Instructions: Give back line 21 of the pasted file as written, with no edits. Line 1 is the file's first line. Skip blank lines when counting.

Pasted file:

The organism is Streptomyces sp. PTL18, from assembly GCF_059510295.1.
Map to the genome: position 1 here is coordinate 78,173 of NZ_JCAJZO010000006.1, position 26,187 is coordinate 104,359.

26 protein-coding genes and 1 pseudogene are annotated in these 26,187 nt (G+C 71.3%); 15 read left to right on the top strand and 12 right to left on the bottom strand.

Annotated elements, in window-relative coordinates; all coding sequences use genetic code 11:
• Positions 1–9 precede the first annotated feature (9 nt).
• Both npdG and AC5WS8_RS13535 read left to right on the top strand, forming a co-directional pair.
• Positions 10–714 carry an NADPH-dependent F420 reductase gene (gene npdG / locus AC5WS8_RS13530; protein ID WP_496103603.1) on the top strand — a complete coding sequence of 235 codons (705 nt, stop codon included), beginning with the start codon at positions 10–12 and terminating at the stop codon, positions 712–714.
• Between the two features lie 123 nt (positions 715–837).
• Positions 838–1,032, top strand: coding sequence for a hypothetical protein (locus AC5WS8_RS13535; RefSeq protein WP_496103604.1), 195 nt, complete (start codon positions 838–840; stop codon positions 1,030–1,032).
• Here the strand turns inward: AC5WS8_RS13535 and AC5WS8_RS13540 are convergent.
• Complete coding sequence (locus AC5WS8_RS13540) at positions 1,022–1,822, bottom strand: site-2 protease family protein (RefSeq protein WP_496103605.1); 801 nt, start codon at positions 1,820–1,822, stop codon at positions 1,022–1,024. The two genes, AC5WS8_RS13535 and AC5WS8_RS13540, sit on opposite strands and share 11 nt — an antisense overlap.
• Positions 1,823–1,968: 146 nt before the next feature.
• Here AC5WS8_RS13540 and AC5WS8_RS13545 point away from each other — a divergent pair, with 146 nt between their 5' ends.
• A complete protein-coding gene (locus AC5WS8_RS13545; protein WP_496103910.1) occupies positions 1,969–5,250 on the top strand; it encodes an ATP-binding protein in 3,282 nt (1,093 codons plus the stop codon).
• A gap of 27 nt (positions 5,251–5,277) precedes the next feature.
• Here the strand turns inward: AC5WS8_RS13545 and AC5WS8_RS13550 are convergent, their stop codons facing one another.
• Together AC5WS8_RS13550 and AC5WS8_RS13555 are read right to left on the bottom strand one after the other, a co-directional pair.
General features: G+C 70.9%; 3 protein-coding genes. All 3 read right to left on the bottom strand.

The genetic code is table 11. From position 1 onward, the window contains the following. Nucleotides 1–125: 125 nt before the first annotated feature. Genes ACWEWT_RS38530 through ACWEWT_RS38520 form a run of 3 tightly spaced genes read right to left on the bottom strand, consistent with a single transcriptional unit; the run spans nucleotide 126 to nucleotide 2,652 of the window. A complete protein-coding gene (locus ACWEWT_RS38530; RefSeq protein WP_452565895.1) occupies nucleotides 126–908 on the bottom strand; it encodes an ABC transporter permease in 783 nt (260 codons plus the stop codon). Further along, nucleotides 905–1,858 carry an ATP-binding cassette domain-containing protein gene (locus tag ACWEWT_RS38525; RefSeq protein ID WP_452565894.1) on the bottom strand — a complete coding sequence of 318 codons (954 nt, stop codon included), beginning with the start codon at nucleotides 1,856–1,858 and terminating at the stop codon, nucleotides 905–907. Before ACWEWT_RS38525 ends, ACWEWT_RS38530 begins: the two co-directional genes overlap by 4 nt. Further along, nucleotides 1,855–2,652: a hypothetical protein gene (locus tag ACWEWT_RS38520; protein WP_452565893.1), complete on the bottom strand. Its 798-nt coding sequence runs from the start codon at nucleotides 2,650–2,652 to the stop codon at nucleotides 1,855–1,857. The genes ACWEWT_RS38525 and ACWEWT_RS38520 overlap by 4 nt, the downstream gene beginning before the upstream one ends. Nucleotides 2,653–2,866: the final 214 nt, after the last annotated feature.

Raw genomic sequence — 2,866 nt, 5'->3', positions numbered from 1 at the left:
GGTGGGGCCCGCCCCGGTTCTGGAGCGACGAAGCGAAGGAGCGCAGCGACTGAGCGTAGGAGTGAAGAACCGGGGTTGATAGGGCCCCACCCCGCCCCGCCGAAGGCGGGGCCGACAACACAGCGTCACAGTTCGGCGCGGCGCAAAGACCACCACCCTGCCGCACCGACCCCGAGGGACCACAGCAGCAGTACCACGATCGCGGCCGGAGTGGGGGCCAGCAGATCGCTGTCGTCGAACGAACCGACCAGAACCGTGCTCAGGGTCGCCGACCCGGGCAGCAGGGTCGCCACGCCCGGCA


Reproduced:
GGTGGGGCCCGCCCCGGTTCTGGAGCGACGAAGCGAAGGAGCGCAGCGACTGAGCGTAGGAGTGAAGAACCGGGGTTGATAGGGCCCCACCCCGCCCCGCCGAAGGCGGGGCCGACAACACAGCGTCACAGTTCGGCGCGGCGCAAAGACCACCACCCTGCCGCACCGACCCCGAGGGACCACAGCAGCAGTACCACGATCGCGGCCGGAGTGGGGGCCAGCAGATCGCTGTCGTCGAACGAACCGACCAGAACCGTGCTCAGGGTCGCCGACCCGGGCAGCAGGGTCGCCACGCCCGGCA